“There’s nothing much the government or the central bank could do, because not just the ring- git but many other currencies are largely dependent on the movement of US dollar,” he told TMR.
Malaysia University of Science and Technology professor and economist Dr Geoffrey Williams commented that the ringgit, along with all other exchange rates, will normalise in the long term in line with underlying economic fundamentals.
“What we are seeing now is a dollar story with funds buying dollars due to the higher interest-rate environment, with an escalated risk due to the Ukraine conflict and the pipeline attack in the Baltic.”
Williams stressed that these situations are very dangerous and outside the government’s control.
“So, long-term outlooks are very speculative. We don’t know how long the depreciation of the ringgit will last because the risks due to the Ukraine conflict are worsening daily. In terms of the inflation scenario in the US, I expect this to ease towards the end of the year so policy tightening will also ease.”
Williams stressed that interest rates and market interventions cannot be used to defend the ringgit, something Bank Negara Malaysia (BNM) has made clear. He added that policy cannot be driven by market speculation and random movements in financial markets and basically, nothing can be done about it.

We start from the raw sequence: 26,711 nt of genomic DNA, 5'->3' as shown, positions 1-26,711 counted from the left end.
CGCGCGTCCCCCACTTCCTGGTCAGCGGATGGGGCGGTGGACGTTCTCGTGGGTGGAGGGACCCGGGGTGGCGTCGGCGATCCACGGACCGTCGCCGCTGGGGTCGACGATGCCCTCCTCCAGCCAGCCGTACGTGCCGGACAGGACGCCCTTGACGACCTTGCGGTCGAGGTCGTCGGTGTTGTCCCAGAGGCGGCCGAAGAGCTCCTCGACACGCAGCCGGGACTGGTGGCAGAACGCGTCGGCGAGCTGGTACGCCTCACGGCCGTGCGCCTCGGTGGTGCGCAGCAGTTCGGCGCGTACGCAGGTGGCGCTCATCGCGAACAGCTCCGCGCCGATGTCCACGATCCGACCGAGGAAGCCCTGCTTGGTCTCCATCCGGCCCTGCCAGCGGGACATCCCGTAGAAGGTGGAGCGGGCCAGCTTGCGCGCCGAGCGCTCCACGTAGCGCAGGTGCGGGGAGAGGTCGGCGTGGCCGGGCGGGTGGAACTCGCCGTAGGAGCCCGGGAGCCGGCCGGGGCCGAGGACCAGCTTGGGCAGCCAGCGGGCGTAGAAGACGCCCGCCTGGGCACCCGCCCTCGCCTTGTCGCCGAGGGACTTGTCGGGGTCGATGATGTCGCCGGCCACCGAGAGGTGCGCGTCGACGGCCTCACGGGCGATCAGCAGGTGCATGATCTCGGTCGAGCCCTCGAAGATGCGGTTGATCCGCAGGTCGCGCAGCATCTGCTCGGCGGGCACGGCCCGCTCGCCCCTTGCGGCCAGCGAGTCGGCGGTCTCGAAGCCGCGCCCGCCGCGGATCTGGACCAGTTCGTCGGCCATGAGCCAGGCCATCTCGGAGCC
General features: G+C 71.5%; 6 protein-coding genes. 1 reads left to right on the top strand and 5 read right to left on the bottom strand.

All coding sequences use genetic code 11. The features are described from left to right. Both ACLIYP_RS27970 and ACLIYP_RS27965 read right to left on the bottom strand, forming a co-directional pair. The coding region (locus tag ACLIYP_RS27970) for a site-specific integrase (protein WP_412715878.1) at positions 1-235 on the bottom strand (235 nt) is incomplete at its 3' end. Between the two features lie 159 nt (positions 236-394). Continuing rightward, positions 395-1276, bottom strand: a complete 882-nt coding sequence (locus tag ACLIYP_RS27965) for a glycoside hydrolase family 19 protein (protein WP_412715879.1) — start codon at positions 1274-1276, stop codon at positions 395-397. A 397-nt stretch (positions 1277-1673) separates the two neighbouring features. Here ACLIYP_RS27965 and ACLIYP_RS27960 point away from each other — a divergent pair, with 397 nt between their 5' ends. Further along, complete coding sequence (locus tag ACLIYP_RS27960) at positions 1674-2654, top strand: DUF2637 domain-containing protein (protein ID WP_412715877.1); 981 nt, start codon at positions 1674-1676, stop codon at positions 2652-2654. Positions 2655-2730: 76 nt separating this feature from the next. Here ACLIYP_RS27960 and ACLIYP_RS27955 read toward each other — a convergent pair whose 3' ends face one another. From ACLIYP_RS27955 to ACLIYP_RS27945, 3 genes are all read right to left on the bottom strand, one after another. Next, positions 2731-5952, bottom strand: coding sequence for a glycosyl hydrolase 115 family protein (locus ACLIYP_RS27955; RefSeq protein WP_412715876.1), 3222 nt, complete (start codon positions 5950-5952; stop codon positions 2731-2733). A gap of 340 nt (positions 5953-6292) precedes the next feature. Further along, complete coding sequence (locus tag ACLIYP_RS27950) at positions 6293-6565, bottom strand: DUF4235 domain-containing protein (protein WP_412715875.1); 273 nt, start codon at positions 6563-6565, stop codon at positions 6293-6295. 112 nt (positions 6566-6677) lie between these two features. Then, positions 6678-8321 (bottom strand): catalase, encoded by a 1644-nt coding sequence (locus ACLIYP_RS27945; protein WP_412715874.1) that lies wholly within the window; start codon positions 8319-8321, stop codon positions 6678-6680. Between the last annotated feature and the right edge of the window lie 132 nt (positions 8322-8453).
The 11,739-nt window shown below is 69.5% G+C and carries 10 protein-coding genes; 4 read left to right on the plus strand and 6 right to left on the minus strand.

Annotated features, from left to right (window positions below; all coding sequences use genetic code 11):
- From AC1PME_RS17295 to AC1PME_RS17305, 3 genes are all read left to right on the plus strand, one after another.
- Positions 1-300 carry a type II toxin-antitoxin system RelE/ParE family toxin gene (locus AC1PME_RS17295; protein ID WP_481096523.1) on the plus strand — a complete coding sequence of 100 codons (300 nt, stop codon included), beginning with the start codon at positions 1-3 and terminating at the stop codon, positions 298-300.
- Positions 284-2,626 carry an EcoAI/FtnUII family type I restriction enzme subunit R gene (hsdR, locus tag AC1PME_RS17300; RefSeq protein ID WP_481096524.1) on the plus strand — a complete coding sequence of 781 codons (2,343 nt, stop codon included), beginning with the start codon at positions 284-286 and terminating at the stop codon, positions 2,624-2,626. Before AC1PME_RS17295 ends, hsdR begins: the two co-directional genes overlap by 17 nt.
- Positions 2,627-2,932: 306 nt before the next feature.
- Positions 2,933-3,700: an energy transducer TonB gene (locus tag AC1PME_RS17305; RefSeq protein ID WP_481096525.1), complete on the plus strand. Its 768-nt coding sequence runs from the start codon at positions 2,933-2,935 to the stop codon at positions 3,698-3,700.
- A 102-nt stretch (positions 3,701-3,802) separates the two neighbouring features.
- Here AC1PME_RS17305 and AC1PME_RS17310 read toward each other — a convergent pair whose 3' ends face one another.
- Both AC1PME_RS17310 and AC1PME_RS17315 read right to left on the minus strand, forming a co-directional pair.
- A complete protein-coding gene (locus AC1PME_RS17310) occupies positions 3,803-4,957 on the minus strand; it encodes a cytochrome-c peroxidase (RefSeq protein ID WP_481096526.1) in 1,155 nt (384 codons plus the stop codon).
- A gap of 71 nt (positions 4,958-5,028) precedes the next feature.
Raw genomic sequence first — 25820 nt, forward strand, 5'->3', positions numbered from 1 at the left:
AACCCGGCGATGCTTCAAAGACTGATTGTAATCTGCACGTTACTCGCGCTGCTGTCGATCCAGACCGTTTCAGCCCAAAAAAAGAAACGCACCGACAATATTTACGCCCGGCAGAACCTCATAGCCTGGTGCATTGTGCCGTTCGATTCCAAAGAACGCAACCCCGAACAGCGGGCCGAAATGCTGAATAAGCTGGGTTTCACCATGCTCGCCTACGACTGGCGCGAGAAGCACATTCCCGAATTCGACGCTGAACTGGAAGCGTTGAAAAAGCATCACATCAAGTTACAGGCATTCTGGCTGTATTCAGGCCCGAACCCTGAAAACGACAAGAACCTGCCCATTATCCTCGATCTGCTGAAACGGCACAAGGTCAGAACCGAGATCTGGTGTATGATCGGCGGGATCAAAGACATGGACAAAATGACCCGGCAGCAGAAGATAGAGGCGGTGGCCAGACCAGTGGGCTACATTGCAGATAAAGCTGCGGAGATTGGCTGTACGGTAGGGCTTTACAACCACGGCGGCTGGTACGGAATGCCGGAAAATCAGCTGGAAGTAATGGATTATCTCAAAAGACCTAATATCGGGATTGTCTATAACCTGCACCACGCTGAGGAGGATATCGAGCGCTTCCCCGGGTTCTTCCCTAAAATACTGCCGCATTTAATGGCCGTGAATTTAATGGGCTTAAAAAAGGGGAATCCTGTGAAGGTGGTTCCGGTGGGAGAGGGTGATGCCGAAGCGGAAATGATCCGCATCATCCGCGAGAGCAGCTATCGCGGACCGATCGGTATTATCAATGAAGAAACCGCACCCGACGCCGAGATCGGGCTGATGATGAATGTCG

“The central bank must pursue their mandate of maintaining price stability and financial sector stability, while promoting sustainable growth. They have been cautious with small interest-rate increments so far to recalibrate the OPR (Overnight Policy Rate) and we are near the long-term average for that now,” he said.
Williams also emphasised the government must support them with coordination of fiscal policy so as not to make life difficult for BNM. This means in Budget 2023 we must see lower spending consistent with sustainable growth and they must also follow structural reforms to help the supply-side become more agile and competitive and to promote growth.
“Above all, the government must avoid a populist budget which increases overall spending and gives too many handouts ahead of the election, otherwise, we might see a repeat here of events in the UK which are harming the pound and raising interest rates,” he opined.
Socio-Economic Research Centre (SERC) ED Lee Heng Guie agreed that the ringgit will remain under pressure against the US dollar for some time until the Fed is done with its tightening to tame inflation, probably by the first half of 2023 (1H23). He also said there are no quick fixes to fight the tide of the strong US dollar backed by the Fed’s aggressive monetary tightening.
“BNM will conduct direct foreign-exchange (forex) intervention and by the US forward to moderate the ringgit’s depreciation. While the ringgit bears the brunt of downward pressure against the US dollar due to the anticipated widen- ing interest-rate differential with the US interest rate, BNM needs to balance between supporting the growth and anchoring inflation under its radar.